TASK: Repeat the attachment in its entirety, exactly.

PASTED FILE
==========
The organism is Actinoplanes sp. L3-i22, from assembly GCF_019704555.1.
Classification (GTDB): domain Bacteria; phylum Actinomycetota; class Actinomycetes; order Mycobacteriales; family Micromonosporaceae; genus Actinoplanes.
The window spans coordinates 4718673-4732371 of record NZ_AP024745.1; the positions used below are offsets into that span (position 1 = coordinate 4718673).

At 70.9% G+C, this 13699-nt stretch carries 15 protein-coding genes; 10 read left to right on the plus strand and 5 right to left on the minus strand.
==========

The organism is Actinoplanes sp. L3-i22, from assembly GCF_019704555.1.
Classification (GTDB): domain Bacteria; phylum Actinomycetota; class Actinomycetes; order Mycobacteriales; family Micromonosporaceae; genus Actinoplanes.
The window spans coordinates 4718673-4732371 of record NZ_AP024745.1; the positions used below are offsets into that span (position 1 = coordinate 4718673).

At 70.9% G+C, this 13699-nt stretch carries 15 protein-coding genes; 10 read left to right on the plus strand and 5 right to left on the minus strand.